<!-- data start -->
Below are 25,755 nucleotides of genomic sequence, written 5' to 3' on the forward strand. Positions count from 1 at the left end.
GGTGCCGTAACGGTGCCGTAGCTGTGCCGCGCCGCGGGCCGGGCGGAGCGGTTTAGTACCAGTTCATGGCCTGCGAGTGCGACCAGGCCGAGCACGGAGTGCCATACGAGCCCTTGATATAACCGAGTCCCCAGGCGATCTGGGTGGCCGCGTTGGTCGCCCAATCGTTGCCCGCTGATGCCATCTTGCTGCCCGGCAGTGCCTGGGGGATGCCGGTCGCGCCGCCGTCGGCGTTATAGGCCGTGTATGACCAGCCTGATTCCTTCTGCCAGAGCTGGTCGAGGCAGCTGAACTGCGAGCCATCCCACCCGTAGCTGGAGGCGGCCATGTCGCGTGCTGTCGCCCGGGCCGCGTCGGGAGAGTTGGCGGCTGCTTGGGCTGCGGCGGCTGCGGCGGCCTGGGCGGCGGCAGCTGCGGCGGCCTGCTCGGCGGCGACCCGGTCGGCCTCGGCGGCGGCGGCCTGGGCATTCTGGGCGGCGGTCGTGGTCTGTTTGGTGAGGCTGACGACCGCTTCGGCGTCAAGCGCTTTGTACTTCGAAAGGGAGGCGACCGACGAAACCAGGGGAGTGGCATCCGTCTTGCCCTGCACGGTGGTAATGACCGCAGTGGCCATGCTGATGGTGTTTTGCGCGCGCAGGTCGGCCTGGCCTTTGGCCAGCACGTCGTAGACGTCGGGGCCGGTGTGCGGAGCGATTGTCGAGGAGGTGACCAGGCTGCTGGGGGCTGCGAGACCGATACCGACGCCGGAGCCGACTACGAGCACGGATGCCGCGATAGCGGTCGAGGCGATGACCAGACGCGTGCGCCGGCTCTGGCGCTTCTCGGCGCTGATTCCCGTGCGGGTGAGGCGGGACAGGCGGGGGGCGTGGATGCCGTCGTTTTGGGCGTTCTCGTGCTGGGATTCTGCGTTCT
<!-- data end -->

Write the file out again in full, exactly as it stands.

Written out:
Below are 25,755 nucleotides of genomic sequence, written 5' to 3' on the forward strand. Positions count from 1 at the left end.
GGTGCCGTAACGGTGCCGTAGCTGTGCCGCGCCGCGGGCCGGGCGGAGCGGTTTAGTACCAGTTCATGGCCTGCGAGTGCGACCAGGCCGAGCACGGAGTGCCATACGAGCCCTTGATATAACCGAGTCCCCAGGCGATCTGGGTGGCCGCGTTGGTCGCCCAATCGTTGCCCGCTGATGCCATCTTGCTGCCCGGCAGTGCCTGGGGGATGCCGGTCGCGCCGCCGTCGGCGTTATAGGCCGTGTATGACCAGCCTGATTCCTTCTGCCAGAGCTGGTCGAGGCAGCTGAACTGCGAGCCATCCCACCCGTAGCTGGAGGCGGCCATGTCGCGTGCTGTCGCCCGGGCCGCGTCGGGAGAGTTGGCGGCTGCTTGGGCTGCGGCGGCTGCGGCGGCCTGGGCGGCGGCAGCTGCGGCGGCCTGCTCGGCGGCGACCCGGTCGGCCTCGGCGGCGGCGGCCTGGGCATTCTGGGCGGCGGTCGTGGTCTGTTTGGTGAGGCTGACGACCGCTTCGGCGTCAAGCGCTTTGTACTTCGAAAGGGAGGCGACCGACGAAACCAGGGGAGTGGCATCCGTCTTGCCCTGCACGGTGGTAATGACCGCAGTGGCCATGCTGATGGTGTTTTGCGCGCGCAGGTCGGCCTGGCCTTTGGCCAGCACGTCGTAGACGTCGGGGCCGGTGTGCGGAGCGATTGTCGAGGAGGTGACCAGGCTGCTGGGGGCTGCGAGACCGATACCGACGCCGGAGCCGACTACGAGCACGGATGCCGCGATAGCGGTCGAGGCGATGACCAGACGCGTGCGCCGGCTCTGGCGCTTCTCGGCGCTGATTCCCGTGCGGGTGAGGCGGGACAGGCGGGGGGCGTGGATGCCGTCGTTTTGGGCGTTCTCGTGCTGGGATTCTGCGTTCT